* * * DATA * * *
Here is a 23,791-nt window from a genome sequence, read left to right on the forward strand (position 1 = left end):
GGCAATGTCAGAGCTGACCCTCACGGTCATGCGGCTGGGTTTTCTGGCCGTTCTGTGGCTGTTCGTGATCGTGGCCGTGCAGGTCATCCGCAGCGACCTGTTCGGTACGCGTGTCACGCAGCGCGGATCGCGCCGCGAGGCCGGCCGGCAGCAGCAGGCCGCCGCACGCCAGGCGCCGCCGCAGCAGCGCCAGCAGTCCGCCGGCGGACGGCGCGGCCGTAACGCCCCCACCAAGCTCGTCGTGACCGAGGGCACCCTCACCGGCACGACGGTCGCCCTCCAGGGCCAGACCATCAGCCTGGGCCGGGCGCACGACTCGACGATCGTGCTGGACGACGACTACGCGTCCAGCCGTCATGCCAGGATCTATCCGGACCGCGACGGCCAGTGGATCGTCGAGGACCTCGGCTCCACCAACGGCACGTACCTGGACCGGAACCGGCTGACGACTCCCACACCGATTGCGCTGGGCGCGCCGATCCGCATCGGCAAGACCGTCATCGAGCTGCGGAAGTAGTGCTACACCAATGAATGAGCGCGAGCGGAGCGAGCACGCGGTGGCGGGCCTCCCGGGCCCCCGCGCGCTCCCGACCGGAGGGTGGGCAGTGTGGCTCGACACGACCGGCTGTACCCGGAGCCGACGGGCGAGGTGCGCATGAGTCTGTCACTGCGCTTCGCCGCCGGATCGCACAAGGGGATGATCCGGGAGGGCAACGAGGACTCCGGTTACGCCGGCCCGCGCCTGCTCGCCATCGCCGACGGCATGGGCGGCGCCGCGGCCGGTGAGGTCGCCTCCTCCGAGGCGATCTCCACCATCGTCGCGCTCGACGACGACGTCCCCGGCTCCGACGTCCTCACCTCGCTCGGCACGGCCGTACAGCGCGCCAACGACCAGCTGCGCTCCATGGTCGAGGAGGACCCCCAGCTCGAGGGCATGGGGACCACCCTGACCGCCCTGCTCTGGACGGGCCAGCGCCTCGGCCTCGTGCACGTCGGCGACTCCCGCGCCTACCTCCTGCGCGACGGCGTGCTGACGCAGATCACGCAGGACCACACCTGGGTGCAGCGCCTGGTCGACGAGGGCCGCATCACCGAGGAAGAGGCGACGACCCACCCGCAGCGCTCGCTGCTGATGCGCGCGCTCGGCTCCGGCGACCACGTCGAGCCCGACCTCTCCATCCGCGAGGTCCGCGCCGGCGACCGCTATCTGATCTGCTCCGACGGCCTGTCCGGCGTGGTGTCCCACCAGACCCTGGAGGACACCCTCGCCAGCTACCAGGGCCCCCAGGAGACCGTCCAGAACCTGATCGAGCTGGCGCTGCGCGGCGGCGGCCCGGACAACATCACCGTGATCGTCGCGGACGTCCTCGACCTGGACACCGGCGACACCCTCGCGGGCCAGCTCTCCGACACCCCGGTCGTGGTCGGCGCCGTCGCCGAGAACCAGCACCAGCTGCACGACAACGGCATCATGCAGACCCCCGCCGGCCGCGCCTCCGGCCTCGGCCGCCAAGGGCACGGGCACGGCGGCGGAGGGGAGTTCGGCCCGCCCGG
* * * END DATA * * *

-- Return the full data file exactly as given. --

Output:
Here is a 23,791-nt window from a genome sequence, read left to right on the forward strand (position 1 = left end):
GGCAATGTCAGAGCTGACCCTCACGGTCATGCGGCTGGGTTTTCTGGCCGTTCTGTGGCTGTTCGTGATCGTGGCCGTGCAGGTCATCCGCAGCGACCTGTTCGGTACGCGTGTCACGCAGCGCGGATCGCGCCGCGAGGCCGGCCGGCAGCAGCAGGCCGCCGCACGCCAGGCGCCGCCGCAGCAGCGCCAGCAGTCCGCCGGCGGACGGCGCGGCCGTAACGCCCCCACCAAGCTCGTCGTGACCGAGGGCACCCTCACCGGCACGACGGTCGCCCTCCAGGGCCAGACCATCAGCCTGGGCCGGGCGCACGACTCGACGATCGTGCTGGACGACGACTACGCGTCCAGCCGTCATGCCAGGATCTATCCGGACCGCGACGGCCAGTGGATCGTCGAGGACCTCGGCTCCACCAACGGCACGTACCTGGACCGGAACCGGCTGACGACTCCCACACCGATTGCGCTGGGCGCGCCGATCCGCATCGGCAAGACCGTCATCGAGCTGCGGAAGTAGTGCTACACCAATGAATGAGCGCGAGCGGAGCGAGCACGCGGTGGCGGGCCTCCCGGGCCCCCGCGCGCTCCCGACCGGAGGGTGGGCAGTGTGGCTCGACACGACCGGCTGTACCCGGAGCCGACGGGCGAGGTGCGCATGAGTCTGTCACTGCGCTTCGCCGCCGGATCGCACAAGGGGATGATCCGGGAGGGCAACGAGGACTCCGGTTACGCCGGCCCGCGCCTGCTCGCCATCGCCGACGGCATGGGCGGCGCCGCGGCCGGTGAGGTCGCCTCCTCCGAGGCGATCTCCACCATCGTCGCGCTCGACGACGACGTCCCCGGCTCCGACGTCCTCACCTCGCTCGGCACGGCCGTACAGCGCGCCAACGACCAGCTGCGCTCCATGGTCGAGGAGGACCCCCAGCTCGAGGGCATGGGGACCACCCTGACCGCCCTGCTCTGGACGGGCCAGCGCCTCGGCCTCGTGCACGTCGGCGACTCCCGCGCCTACCTCCTGCGCGACGGCGTGCTGACGCAGATCACGCAGGACCACACCTGGGTGCAGCGCCTGGTCGACGAGGGCCGCATCACCGAGGAAGAGGCGACGACCCACCCGCAGCGCTCGCTGCTGATGCGCGCGCTCGGCTCCGGCGACCACGTCGAGCCCGACCTCTCCATCCGCGAGGTCCGCGCCGGCGACCGCTATCTGATCTGCTCCGACGGCCTGTCCGGCGTGGTGTCCCACCAGACCCTGGAGGACACCCTCGCCAGCTACCAGGGCCCCCAGGAGACCGTCCAGAACCTGATCGAGCTGGCGCTGCGCGGCGGCGGCCCGGACAACATCACCGTGATCGTCGCGGACGTCCTCGACCTGGACACCGGCGACACCCTCGCGGGCCAGCTCTCCGACACCCCGGTCGTGGTCGGCGCCGTCGCCGAGAACCAGCACCAGCTGCACGACAACGGCATCATGCAGACCCCCGCCGGCCGCGCCTCCGGCCTCGGCCGCCAAGGGCACGGGCACGGCGGCGGAGGGGAGTTCGGCCCGCCCGG